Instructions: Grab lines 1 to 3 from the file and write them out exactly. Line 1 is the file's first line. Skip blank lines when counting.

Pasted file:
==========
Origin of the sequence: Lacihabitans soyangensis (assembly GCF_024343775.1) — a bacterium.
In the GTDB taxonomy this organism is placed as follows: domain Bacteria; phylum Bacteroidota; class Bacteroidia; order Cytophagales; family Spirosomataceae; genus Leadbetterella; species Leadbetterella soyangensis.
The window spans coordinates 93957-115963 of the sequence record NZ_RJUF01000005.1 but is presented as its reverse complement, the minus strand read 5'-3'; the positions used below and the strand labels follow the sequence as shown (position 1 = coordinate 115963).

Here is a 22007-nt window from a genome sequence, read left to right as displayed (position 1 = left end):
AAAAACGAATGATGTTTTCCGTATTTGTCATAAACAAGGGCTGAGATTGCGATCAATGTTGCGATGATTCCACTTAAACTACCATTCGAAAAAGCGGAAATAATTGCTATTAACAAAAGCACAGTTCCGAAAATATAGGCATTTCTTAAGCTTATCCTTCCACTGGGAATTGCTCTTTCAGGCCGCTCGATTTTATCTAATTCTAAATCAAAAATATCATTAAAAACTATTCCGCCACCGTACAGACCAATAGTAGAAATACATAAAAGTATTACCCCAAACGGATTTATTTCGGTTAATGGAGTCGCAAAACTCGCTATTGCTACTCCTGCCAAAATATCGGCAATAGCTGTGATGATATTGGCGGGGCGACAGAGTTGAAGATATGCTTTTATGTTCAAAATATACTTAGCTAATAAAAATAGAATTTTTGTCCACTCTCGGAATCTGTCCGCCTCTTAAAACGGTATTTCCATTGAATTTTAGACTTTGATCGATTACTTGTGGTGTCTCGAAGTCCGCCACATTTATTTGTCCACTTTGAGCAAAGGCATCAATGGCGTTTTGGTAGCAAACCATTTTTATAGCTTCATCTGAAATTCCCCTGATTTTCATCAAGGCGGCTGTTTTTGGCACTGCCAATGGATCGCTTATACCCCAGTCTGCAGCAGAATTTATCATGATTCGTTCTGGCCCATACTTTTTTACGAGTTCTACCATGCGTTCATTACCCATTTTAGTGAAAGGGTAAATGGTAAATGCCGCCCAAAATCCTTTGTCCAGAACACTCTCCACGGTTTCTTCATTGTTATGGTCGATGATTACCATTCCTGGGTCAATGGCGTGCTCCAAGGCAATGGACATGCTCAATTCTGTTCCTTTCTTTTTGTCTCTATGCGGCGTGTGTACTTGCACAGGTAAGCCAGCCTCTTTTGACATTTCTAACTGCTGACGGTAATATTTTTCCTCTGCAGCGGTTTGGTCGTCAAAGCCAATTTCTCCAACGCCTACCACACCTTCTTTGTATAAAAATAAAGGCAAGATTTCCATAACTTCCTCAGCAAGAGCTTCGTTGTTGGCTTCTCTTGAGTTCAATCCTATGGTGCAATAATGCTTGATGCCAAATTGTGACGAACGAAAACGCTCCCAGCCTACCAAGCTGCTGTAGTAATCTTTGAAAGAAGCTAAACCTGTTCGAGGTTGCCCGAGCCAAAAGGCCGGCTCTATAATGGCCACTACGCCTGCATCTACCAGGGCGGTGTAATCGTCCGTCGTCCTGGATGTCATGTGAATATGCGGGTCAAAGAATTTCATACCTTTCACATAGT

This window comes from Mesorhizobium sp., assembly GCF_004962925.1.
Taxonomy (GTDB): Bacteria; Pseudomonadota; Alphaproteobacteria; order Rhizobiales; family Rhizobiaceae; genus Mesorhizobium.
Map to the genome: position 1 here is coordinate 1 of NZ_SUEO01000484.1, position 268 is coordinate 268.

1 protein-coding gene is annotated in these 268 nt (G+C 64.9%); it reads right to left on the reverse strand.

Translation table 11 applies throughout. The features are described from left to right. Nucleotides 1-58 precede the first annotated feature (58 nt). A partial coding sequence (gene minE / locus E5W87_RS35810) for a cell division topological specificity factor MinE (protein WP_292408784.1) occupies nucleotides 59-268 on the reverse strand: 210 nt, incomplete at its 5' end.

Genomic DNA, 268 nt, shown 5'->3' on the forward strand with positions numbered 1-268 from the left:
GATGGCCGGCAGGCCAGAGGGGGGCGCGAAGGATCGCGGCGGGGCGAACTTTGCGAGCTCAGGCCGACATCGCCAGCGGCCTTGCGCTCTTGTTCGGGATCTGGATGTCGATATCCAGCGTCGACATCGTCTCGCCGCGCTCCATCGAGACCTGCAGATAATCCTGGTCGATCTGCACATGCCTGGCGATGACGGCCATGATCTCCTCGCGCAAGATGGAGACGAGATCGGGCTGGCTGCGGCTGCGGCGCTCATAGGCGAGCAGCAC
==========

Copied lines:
Origin of the sequence: Lacihabitans soyangensis (assembly GCF_024343775.1) — a bacterium.
In the GTDB taxonomy this organism is placed as follows: domain Bacteria; phylum Bacteroidota; class Bacteroidia; order Cytophagales; family Spirosomataceae; genus Leadbetterella; species Leadbetterella soyangensis.
The window spans coordinates 93957-115963 of the sequence record NZ_RJUF01000005.1 but is presented as its reverse complement, the minus strand read 5'-3'; the positions used below and the strand labels follow the sequence as shown (position 1 = coordinate 115963).